Structural and Functional Dynamics of Dehydrins: A Plant Protector Protein under Abiotic Stress
Zhengyang Yu, Xin Wang, Linsheng Zhang.
Int. J. Mol. Sci.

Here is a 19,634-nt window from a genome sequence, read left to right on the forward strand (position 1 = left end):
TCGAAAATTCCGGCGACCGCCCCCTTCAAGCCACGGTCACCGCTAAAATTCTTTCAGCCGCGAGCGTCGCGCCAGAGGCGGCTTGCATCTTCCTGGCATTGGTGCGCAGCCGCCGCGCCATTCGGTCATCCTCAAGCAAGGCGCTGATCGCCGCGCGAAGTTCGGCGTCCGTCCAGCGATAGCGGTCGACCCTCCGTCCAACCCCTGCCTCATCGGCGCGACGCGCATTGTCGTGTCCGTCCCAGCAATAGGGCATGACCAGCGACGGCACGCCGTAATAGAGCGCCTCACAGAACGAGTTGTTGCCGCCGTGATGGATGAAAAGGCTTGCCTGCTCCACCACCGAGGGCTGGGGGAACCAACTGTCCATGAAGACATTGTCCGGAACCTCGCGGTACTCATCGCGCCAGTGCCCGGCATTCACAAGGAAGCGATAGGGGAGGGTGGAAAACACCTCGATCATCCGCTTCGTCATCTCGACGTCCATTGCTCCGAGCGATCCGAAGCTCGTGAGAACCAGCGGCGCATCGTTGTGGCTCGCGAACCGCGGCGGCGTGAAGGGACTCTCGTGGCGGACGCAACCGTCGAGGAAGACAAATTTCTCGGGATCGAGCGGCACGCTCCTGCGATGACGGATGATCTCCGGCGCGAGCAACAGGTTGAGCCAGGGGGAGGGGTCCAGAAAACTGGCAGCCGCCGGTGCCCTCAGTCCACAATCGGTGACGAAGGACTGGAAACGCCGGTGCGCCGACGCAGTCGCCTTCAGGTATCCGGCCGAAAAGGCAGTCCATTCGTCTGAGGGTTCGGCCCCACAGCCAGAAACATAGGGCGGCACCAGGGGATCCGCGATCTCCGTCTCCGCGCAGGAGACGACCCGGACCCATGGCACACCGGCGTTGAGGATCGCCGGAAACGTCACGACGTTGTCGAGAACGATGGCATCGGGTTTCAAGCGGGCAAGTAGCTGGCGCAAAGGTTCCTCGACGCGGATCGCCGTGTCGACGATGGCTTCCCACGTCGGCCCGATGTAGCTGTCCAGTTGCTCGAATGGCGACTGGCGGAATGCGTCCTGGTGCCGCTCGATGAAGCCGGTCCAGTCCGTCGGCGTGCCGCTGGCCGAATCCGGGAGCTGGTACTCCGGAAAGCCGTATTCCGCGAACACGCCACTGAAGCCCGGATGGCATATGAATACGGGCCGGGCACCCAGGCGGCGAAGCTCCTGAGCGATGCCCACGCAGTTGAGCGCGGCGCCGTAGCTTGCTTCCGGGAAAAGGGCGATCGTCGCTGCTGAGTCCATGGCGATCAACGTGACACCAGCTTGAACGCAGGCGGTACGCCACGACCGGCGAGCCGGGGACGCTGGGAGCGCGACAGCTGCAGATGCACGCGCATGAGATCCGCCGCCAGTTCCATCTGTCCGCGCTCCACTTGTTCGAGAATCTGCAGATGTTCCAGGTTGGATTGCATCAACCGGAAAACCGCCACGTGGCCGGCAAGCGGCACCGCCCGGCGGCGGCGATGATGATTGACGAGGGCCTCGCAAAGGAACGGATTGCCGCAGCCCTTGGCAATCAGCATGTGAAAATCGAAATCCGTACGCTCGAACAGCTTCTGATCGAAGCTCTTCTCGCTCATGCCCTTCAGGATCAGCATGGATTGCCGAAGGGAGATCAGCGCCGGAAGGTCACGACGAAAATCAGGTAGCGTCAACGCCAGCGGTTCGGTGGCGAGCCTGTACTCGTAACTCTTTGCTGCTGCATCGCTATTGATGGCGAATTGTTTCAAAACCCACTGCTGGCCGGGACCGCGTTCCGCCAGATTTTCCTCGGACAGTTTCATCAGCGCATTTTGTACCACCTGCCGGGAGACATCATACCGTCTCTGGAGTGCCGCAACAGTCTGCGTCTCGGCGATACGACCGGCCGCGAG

Abstract: Abiotic stress affects the growth and development of crops tremendously, worldwide. To avoid adverse environmental effects, plants have evolved various efficient mechanisms to respond and adapt to harsh environmental factors. Stress conditions are associated with coordinated changes in gene expressions at a transcriptional level. Dehydrins have been extensively studied as protectors in plant cells, owing to their vital roles in sustaining the integrity of membranes and lactate dehydrogenase (LDH). Dehydrins are highly hydrophilic and thermostable intrinsically disordered proteins (IDPs), with at least one Lys-rich K-segment. Many dehydrins are induced by multiple stress factors, such as drought, salt, extreme temperatures, etc. This article reviews the role of dehydrins under abiotic stress, regulatory networks of dehydrin genes, and the physiological functions of dehydrins. Advances in our understanding of dehydrin structures, gene regulation and their close relationships with abiotic stresses demonstrates their remarkable ability to enhance stress tolerance in plants.